In the center of the main chamber was a large hexagonal centerpiece made from a variety of colored marble slabs. It was the only part of the chamber made from colored marble, the rest of the floors, walls, and ceilings were simply white.
The room was hot. Sitting down made it much easier to breath as the air was heavy and thick. After a few minutes I was drenched in sweat and feeling dizzy. The centerpiece was initially difficulty to sit on as it was also extremely hot. I eventually adjusted to the conditions and reflected on our trip, which was now in its final hours.
About five to ten minutes later a Turkish masseuse arrived. He was an older, skinny man, balding, and missing a few teeth. He greeted me warmly with a toothy grin and I immediately found he didn’t speak a word of English apart from “good massage,” a phrase he used as a question and declaratory statement many times throughout our time together to suit whatever occasion in which he needed to communicate something.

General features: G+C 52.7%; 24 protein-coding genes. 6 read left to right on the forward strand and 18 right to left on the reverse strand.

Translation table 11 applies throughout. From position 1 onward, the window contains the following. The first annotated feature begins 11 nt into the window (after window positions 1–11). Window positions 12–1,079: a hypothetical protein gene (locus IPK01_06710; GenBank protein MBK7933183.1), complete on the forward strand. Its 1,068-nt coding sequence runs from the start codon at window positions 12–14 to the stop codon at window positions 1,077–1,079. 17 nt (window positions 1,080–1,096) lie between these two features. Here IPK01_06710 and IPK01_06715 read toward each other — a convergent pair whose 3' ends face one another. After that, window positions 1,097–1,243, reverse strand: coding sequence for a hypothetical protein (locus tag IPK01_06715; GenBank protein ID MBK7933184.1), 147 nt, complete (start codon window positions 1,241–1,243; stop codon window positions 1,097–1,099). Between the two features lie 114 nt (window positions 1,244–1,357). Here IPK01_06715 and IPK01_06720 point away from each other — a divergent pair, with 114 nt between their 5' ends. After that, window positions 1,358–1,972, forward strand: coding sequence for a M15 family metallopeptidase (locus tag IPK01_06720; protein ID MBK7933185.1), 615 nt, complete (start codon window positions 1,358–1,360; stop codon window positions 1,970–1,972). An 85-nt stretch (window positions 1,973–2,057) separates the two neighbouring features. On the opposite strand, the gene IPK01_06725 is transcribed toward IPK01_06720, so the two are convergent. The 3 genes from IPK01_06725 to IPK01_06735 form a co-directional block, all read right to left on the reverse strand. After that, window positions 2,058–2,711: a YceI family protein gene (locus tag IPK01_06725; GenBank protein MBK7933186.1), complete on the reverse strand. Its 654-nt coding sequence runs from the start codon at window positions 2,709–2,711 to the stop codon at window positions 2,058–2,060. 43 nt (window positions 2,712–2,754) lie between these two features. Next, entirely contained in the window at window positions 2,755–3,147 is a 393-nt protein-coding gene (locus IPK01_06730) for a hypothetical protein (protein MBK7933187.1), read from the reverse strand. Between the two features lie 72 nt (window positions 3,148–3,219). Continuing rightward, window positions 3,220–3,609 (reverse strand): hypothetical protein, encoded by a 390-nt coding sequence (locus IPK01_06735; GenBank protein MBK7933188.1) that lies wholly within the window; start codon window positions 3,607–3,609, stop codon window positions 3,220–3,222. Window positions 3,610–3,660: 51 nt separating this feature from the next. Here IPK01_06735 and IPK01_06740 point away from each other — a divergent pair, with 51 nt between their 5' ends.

He took me back into one of the subchambers and sat me next to a marble sink. After filling a bowl of very hot water he poured it on my face and body. While still a little woozy from the heat, I wasn’t thrilled about being doused with yet more searing heat. After the rinsing, the man gestured to himself and said, “Ahmet.” I did likewise, with, “Andrew.” That turned out to be the deepest level of mutual understanding we would have.
Ahmet produced a coarse brush and rinsed it, then started plucking up my arms, legs, fingers, toes, and scrubbed them vigorously. My face and neck also received such a forceful brushing. I was somewhat grotesquely fascinated by how much dead skin came off throughout this thorough exfoliation. After losing just about my entire epidermis, Ahmet switched immediately into soaping and repeated the routine. Occasionally he would break into song, something in Turkish, naturally, but it added an additional layer of foreignness and mystique to this already odd and at times awkward situation.